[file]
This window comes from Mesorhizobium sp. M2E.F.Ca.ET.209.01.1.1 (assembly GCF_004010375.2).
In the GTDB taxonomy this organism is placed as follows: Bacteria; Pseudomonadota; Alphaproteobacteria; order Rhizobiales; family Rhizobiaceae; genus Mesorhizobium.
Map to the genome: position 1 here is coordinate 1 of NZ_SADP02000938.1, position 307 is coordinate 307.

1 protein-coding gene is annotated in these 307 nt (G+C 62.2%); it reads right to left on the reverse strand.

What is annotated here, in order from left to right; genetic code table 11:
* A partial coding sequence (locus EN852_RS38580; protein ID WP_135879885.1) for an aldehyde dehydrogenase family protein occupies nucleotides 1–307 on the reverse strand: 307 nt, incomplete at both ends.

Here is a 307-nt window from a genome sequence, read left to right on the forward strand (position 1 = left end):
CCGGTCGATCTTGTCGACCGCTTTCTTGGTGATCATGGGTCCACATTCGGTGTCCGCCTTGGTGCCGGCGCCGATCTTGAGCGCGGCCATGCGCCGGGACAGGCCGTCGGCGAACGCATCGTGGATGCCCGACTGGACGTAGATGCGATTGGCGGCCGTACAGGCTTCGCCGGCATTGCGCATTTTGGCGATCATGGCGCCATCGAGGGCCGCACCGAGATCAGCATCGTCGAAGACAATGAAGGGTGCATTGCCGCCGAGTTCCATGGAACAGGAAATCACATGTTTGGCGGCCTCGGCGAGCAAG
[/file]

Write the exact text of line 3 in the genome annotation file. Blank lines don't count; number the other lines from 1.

Map to the genome: position 1 here is coordinate 1 of NZ_SADP02000938.1, position 307 is coordinate 307.